Boundary Work and the University in Collaborative Inquiry
The special issue aims to interrogate methodological issues in collaborative inquiry and asks how universities, as core sites of knowledge production, need to change to better accommodate the work of engagement with communities and organisations? Following a framing piece by Tim May, the special issue starts with a contribution from Beth Perry on Co-production as praxis: critique and engagement from within the University, which examines the co-production of critique from within the university as a response to apparent tensions between distance and proximity in critical and engaged work. The paper argues that the co-production of critique requires designing boundary spaces, intermediating between knowledge claims and balancing between articulated and attributed values for co-production. This gives rise to co-production as an epistemic praxis, not method, characterised by boundary work, epistemic choreography and triple shifting.
A subsequent paper from Dan Silver examines the legacy of the work of W.E.B. Dubois and Jane Addams to argue for a critical pragmatist approach, anchored in participatory research, which is more likely to generate theories that are both resonant to conditions of injustice and relevant for social transformation. In Will Mason and Patrick Williams' contribution, they examine their experiences navigating 'fields of paradox' in anti-racist community-university partnerships through a case study of CiviAct. This is followed by an article by Zarina Patel looking at the potentials and pitfalls of co-producing research, with a particular focus on the idea of the portal, to reflect the dynamic exchange required between individuals and their home institutions for realising relevant change. The final article by Hayley Bennett and Richard Brunner explores the political and ethical dilemmas in participatory research through the notion of the 'buffer zone'.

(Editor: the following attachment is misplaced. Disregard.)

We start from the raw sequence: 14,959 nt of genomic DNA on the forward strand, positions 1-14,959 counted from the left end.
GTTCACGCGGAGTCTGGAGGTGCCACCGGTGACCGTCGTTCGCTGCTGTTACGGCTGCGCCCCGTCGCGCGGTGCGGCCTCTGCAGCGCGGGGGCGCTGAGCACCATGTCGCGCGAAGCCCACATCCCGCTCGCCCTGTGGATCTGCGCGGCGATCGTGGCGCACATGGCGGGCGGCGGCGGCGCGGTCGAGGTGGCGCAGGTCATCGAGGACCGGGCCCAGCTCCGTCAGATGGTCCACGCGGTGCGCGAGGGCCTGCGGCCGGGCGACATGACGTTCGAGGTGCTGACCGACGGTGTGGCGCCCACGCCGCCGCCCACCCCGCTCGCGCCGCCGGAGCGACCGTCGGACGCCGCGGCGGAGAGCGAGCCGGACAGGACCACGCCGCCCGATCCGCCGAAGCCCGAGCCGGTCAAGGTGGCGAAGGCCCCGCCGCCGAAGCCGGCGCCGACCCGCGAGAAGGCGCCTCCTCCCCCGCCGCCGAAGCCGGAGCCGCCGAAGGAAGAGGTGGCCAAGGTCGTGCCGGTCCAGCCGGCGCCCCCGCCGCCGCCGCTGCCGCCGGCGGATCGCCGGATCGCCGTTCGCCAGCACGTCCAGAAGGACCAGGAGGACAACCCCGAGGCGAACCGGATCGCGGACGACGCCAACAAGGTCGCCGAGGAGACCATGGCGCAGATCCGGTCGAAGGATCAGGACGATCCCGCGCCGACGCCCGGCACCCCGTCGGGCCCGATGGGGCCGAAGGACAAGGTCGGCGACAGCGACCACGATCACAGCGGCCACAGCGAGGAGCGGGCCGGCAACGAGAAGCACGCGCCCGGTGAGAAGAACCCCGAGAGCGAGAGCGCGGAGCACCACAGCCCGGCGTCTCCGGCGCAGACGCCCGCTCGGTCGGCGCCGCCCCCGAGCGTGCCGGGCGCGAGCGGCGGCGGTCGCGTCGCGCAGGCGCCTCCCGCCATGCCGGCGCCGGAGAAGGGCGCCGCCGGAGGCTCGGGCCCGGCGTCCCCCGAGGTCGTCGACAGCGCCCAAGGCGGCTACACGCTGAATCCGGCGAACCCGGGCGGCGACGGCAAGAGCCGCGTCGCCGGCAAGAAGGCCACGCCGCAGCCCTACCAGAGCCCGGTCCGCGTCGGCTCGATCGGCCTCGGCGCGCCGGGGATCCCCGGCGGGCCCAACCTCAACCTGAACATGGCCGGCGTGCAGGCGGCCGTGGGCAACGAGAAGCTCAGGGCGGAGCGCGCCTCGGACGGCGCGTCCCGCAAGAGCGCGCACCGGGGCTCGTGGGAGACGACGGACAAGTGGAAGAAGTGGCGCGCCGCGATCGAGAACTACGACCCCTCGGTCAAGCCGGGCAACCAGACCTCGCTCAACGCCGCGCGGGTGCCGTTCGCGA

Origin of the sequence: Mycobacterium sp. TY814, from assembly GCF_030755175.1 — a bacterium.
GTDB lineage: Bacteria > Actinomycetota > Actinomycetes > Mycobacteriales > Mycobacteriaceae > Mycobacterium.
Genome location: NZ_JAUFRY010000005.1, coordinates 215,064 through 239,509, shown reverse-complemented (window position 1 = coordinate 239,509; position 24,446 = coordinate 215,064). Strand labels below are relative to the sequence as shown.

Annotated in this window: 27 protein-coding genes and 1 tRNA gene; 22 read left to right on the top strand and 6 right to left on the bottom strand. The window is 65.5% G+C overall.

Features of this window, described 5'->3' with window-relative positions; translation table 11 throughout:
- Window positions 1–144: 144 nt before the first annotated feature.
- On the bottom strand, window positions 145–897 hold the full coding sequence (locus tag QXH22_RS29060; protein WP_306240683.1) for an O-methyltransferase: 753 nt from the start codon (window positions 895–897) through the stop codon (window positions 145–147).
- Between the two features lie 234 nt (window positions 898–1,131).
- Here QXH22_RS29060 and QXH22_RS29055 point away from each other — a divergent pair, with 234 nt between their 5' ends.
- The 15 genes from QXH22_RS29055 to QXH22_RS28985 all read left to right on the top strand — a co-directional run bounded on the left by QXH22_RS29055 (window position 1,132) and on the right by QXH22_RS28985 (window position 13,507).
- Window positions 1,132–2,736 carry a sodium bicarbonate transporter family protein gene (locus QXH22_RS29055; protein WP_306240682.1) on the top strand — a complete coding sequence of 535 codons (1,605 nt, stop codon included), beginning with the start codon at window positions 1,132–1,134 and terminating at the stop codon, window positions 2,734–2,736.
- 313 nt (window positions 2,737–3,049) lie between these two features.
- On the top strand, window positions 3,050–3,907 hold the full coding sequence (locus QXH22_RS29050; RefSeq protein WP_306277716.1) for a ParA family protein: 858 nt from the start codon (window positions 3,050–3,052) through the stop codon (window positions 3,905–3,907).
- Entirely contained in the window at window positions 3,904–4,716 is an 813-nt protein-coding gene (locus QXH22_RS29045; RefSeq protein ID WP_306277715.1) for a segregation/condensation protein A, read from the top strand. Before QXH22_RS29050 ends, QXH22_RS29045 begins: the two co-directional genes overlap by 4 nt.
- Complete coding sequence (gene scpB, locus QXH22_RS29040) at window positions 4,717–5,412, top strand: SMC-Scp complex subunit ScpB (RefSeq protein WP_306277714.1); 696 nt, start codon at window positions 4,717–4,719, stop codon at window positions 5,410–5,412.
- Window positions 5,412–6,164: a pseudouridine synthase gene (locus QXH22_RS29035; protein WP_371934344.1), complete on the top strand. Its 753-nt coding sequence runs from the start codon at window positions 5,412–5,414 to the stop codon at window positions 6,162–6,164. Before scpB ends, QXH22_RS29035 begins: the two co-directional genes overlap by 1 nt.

All articles are Open Access and can be downloaded on the Methodological Innovations Online website.
The University’s four flagship institutes bring together our key strengths to tackle global issues, turning interdisciplinary and translational research into real-world solutions.